It looks like Haverty Furniture Companies, Inc. (NYSE:HVT) is about to go ex-dividend in the next 4 days. The ex-dividend date occurs one day before the record date which is the day on which shareholders need to be on the company's books in order to receive a dividend. It is important to be aware of the ex-dividend date because any trade on the stock needs to have been settled on or before the record date. Therefore, if you purchase Haverty Furniture Companies' shares on or after the 27th of November, you won't be eligible to receive the dividend, when it is paid on the 13th of December.
The company's next dividend payment will be US$1.30 per share, on the back of last year when the company paid a total of US$2.20 to shareholders. Based on the last year's worth of payments, Haverty Furniture Companies stock has a trailing yield of around 6.9% on the current share price of $31.74. We love seeing companies pay a dividend, but it's also important to be sure that laying the golden eggs isn't going to kill our golden goose! As a result, readers should always check whether Haverty Furniture Companies has been able to grow its dividends, or if the dividend might be cut.
If a company pays out more in dividends than it earned, then the dividend might become unsustainable - hardly an ideal situation. Fortunately Haverty Furniture Companies's payout ratio is modest, at just 29% of profit. A useful secondary check can be to evaluate whether Haverty Furniture Companies generated enough free cash flow to afford its dividend. It distributed 47% of its free cash flow as dividends, a comfortable payout level for most companies.
It's positive to see that Haverty Furniture Companies's dividend is covered by both profits and cash flow, since this is generally a sign that the dividend is sustainable, and a lower payout ratio usually suggests a greater margin of safety before the dividend gets cut.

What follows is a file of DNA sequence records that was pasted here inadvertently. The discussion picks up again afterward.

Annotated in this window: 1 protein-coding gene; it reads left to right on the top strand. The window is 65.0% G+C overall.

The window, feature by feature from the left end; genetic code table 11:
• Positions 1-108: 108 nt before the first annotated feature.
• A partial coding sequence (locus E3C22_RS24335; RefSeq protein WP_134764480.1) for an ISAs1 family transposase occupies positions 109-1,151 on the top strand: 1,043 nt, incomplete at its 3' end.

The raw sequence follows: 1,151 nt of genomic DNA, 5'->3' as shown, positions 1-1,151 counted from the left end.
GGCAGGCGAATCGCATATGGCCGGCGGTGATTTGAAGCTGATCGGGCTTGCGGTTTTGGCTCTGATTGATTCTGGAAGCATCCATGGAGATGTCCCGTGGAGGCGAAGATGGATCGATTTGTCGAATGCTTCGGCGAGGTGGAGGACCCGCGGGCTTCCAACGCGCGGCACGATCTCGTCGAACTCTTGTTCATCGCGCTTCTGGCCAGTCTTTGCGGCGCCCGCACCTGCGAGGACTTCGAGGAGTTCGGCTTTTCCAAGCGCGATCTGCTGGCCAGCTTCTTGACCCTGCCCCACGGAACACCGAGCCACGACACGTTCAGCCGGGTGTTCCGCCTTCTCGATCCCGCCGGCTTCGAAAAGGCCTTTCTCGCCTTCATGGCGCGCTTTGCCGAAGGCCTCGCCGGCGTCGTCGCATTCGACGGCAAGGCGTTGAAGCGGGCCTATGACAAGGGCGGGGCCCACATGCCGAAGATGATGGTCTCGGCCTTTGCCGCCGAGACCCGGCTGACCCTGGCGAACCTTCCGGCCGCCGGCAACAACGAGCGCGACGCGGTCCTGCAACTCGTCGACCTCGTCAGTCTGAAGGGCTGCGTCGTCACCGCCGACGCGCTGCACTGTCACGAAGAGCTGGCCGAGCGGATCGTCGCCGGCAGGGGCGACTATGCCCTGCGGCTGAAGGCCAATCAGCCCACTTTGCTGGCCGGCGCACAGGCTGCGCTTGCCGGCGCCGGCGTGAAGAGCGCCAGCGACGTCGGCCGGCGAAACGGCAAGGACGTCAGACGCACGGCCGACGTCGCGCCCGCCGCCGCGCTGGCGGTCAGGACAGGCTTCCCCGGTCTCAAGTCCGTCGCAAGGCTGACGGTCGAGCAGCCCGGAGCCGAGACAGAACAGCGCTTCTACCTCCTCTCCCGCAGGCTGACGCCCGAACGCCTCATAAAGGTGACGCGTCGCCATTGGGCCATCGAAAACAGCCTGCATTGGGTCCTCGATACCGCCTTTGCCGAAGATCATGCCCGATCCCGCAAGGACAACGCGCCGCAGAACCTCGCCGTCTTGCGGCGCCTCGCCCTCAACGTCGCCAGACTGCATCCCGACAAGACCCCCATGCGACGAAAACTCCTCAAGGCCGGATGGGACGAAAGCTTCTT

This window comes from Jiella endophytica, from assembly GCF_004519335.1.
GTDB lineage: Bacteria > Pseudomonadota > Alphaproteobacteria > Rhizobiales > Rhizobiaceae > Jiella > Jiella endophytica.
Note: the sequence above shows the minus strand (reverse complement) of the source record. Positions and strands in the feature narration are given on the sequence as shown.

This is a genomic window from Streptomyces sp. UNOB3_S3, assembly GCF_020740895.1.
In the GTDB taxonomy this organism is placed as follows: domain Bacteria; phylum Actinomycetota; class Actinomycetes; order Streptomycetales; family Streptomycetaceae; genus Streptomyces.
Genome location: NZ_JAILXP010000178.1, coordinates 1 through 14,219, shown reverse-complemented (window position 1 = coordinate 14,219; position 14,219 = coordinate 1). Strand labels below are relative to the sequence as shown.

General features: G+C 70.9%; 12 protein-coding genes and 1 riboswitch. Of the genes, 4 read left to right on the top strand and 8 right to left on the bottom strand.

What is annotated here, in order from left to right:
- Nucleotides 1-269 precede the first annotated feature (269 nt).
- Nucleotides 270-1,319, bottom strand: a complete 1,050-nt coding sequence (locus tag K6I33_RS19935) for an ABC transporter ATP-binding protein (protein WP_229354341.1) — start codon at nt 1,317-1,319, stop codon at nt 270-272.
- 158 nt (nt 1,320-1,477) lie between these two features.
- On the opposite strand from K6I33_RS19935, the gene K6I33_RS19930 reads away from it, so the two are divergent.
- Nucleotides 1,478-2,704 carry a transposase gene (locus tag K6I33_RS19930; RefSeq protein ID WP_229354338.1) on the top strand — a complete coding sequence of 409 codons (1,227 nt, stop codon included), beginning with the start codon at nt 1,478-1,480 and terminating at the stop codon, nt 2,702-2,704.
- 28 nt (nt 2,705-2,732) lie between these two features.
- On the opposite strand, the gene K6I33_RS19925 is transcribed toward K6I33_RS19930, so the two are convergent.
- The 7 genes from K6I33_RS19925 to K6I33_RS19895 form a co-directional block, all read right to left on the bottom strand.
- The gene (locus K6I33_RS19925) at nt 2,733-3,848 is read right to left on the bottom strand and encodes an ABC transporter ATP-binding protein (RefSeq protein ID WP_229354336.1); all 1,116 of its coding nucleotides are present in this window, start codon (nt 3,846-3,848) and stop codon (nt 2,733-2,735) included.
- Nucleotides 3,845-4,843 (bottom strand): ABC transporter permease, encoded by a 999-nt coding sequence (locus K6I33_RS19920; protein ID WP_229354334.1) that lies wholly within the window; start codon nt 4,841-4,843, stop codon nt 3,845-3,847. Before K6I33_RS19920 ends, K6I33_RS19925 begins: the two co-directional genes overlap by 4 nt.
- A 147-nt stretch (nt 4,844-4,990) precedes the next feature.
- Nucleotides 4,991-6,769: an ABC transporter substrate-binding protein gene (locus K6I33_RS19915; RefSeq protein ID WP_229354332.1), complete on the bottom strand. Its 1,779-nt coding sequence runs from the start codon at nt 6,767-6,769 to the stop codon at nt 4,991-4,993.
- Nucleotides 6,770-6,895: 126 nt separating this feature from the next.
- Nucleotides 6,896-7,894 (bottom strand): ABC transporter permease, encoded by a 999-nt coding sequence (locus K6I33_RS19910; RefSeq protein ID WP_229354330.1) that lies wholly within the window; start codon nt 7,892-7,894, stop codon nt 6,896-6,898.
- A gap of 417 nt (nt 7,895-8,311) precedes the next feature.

Have Earnings And Dividends Been Growing?
Businesses with strong growth prospects usually make the best dividend payers, because it's easier to grow dividends when earnings per share are improving. If business enters a downturn and the dividend is cut, the company could see its value fall precipitously. That's why it's comforting to see Haverty Furniture Companies's earnings have been skyrocketing, up 32% per annum for the past five years. Haverty Furniture Companies is paying out less than half its earnings and cash flow, while simultaneously growing earnings per share at a rapid clip. Companies with growing earnings and low payout ratios are often the best long-term dividend stocks, as the company can both grow its earnings and increase the percentage of earnings that it pays out, essentially multiplying the dividend.
Another key way to measure a company's dividend prospects is by measuring its historical rate of dividend growth. Haverty Furniture Companies has delivered an average of 30% per year annual increase in its dividend, based on the past 10 years of dividend payments. It's great to see earnings per share growing rapidly over several years, and dividends per share growing right along with it.
To Sum It Up
Should investors buy Haverty Furniture Companies for the upcoming dividend? Haverty Furniture Companies has grown its earnings per share while simultaneously reinvesting in the business. Unfortunately it's cut the dividend at least once in the past 10 years, but the conservative payout ratio makes the current dividend look sustainable. There's a lot to like about Haverty Furniture Companies, and we would prioritise taking a closer look at it.
With that in mind, a critical part of thorough stock research is being aware of any risks that stock currently faces. To help with this, we've discovered 2 warning signs for Haverty Furniture Companies that you should be aware of before investing in their shares.
If you're in the market for strong dividend payers, we recommend checking our selection of top dividend stocks.
Have feedback on this article? Concerned about the content? Get in touch with us directly. Alternatively, email editorial-team (at) simplywallst.com.
This article by Simply Wall St is general in nature. We provide commentary based on historical data and analyst forecasts only using an unbiased methodology and our articles are not intended to be financial advice. It does not constitute a recommendation to buy or sell any stock, and does not take account of your objectives, or your financial situation. We aim to bring you long-term focused analysis driven by fundamental data. Note that our analysis may not factor in the latest price-sensitive company announcements or qualitative material. Simply Wall St has no position in any stocks mentioned.